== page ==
6. N. Joseph Potts Says:

    Genocide and nuclear fission/fusion resemble sorcery only in that the means for the latter seem cloaked in considerable technological challenge.

    On the other hand, ALLEGATIONS of a genocide that largely fell short of a genocide in reality and the mystical inculcation of non-falsifiable belief in it (and legal sanctions for questioning it) are PRECISELY the sorcery that puts power to the wheels of the Zionism/Israeli juggernaut today.

    As for nuclear holocaust (as it used to be called), there also real sorcery can come into play. The military-industrial-congressional complex made untold tons of hay during the Cold War from promotion of a belief in Soviet nuclear capabilities that greatly exceeded what we now know to be the reality.

  7. Rafe Says:

    This looks more like an ingenious application of evolutionary thinking than a crit of any evolutionary epistemology that you will find in the modern EE adepts like the psychologists Donald Campbell and Piaget, and the philosophers Popper and Toulmin. What is this about a ”warrant of epistemological reliability”? EE provides an alternative to the “justificationist” epistemologies that are concerned with foundations, warrants, certified beliefs, inductive probability and the like.

    Evolutionary epistemology applies the principle of natural selection to scientific theories and to knowledge generally. It is concerned with problem-solving and error elimination under various forms of selective pressure including the tests of logic and empirical evidence. This is a very subversive approach compared with most schools of thought in philosophy which are essentially conservative in their preoccupation with the justification of beliefs or the analysis of linguistic usage and the explication of concepts.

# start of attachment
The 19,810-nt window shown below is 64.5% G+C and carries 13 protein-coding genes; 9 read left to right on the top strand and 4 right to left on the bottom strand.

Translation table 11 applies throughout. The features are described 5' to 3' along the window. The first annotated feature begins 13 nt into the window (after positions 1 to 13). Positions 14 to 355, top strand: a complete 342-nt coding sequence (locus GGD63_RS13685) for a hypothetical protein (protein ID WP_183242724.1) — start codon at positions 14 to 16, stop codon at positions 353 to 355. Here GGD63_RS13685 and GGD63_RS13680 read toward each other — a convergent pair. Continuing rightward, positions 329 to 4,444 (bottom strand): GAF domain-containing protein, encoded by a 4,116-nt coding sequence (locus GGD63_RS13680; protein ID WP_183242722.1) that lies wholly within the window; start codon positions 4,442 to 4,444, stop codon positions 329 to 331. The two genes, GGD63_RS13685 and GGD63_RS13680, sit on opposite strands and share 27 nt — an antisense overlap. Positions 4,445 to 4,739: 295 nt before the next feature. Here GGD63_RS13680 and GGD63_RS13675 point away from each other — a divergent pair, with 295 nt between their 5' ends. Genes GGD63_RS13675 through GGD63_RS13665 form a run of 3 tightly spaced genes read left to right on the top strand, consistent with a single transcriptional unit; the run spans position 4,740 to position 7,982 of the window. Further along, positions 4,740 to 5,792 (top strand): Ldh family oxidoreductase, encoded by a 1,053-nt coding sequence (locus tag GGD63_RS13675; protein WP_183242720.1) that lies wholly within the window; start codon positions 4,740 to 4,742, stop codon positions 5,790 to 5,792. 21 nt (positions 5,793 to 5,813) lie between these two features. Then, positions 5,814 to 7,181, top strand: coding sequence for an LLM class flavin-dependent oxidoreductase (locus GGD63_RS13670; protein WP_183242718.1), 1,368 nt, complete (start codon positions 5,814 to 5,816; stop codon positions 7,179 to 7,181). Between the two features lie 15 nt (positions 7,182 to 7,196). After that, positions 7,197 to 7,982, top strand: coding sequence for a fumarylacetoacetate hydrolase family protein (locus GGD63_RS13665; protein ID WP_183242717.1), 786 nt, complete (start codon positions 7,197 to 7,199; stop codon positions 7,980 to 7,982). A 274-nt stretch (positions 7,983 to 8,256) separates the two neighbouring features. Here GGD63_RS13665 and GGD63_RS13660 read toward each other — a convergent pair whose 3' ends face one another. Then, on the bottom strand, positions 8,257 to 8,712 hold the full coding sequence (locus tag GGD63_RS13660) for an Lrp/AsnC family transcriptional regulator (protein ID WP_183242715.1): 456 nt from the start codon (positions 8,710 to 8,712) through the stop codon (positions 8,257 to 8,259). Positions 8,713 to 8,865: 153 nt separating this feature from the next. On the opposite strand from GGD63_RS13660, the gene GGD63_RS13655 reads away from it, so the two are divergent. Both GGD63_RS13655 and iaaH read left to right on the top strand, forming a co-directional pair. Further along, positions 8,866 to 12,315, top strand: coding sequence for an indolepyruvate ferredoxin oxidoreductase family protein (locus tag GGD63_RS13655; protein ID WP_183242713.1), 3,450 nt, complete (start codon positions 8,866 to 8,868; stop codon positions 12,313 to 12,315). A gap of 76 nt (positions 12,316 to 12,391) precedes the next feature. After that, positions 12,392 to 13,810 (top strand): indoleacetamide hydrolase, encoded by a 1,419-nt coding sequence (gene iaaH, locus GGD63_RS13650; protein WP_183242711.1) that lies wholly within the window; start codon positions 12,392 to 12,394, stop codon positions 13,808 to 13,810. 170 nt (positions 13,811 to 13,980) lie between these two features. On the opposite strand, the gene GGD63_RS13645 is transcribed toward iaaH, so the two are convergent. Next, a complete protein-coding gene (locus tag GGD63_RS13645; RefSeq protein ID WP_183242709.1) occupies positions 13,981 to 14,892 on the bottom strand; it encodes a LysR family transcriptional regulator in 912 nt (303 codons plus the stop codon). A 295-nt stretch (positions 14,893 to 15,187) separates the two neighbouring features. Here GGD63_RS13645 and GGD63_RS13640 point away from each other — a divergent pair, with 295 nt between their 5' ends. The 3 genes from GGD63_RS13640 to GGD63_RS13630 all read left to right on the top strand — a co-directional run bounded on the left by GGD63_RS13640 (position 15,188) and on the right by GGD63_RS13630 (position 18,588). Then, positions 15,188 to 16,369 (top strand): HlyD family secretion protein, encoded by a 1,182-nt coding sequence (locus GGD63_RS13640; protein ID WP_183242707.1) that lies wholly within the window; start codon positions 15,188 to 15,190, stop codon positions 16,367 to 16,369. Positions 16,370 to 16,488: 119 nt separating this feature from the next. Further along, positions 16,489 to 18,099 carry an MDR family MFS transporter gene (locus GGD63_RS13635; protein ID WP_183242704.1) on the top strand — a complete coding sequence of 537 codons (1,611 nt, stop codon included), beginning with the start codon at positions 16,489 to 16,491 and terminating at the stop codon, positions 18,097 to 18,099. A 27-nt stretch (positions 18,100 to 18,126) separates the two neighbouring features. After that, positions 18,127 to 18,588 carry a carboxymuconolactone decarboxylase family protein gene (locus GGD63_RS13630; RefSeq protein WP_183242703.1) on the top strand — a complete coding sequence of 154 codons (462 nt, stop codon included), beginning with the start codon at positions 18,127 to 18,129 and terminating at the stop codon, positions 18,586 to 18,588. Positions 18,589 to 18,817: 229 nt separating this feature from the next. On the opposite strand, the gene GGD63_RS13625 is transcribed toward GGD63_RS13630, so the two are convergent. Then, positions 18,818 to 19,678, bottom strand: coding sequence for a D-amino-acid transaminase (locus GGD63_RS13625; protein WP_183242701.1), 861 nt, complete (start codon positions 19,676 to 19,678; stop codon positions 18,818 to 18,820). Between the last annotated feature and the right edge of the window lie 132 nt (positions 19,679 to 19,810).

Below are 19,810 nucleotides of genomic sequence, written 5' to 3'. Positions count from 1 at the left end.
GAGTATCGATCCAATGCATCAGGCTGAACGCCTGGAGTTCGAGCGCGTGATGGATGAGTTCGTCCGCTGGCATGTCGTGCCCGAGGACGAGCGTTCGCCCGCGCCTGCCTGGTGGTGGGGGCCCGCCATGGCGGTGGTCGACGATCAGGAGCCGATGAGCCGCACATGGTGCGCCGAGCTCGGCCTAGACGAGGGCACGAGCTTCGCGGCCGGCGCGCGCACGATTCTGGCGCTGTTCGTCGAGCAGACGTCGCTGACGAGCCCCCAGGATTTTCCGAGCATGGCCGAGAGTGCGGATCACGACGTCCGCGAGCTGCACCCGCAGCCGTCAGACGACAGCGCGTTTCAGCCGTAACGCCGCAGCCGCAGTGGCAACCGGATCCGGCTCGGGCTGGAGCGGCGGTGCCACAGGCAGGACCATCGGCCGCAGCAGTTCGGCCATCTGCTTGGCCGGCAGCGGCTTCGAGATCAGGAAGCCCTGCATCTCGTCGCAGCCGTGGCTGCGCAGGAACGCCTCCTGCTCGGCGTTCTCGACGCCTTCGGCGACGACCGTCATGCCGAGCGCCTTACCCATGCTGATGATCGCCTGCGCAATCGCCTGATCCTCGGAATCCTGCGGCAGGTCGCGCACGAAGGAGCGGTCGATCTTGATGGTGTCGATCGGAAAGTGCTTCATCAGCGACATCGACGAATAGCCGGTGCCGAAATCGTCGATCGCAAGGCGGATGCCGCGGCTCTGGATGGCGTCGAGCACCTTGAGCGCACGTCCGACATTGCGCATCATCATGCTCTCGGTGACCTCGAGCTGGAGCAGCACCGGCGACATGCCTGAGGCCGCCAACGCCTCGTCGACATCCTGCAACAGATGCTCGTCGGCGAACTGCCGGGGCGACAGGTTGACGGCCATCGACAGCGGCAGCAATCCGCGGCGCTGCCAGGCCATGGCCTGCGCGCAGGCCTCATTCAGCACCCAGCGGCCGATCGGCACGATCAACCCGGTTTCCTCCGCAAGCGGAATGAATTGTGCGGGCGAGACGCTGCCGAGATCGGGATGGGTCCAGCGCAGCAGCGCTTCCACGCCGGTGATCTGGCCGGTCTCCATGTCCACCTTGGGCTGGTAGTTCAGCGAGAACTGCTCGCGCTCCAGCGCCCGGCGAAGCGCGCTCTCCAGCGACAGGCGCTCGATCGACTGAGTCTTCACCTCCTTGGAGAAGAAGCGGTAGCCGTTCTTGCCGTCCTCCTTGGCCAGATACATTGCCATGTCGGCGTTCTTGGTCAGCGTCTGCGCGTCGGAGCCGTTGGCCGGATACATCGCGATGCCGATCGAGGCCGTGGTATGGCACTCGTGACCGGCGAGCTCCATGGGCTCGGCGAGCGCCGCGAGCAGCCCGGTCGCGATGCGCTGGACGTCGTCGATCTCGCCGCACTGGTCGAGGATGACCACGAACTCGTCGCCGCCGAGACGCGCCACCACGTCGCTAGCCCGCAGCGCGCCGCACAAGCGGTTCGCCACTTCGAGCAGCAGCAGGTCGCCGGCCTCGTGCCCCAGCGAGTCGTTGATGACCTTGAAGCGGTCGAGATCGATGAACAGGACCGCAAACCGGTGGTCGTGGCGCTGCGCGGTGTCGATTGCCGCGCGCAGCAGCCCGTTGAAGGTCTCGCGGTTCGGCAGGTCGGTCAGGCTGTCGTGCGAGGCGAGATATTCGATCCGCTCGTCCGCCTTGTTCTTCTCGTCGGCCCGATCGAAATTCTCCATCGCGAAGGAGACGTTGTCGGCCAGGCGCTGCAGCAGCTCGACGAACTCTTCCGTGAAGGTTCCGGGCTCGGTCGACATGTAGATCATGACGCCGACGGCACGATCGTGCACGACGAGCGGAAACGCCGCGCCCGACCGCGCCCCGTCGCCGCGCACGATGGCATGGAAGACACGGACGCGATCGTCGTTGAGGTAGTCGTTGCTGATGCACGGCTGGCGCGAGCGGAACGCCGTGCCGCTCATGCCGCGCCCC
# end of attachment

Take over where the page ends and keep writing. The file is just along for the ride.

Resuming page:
For an introduction to this genre, check out two collections of readings, one edited by Bartley and Radnitzky,
    http://www.the-rathouse.com/revradbart.html

    The other by Hooker and Hahlweg.
    http://www.the-rathouse.com/shortreviews/IssuesEE.html

    If you want to follow Feyerabend and refer to science and technology “sorcery” that is a loaded definition. It is more helpful to consider the truth or falsehood of particular theories and the efficacy of particular practices. When a tradition of critical thinking develops it become easier (but not necessarily easy) to weed out ideas and practices that do not stand up to various forms of criticism, especially the criticism of practice. That does not preclude the survival of false beliefs, especially if they are harmless or they happen to be useful for some powerful interest group.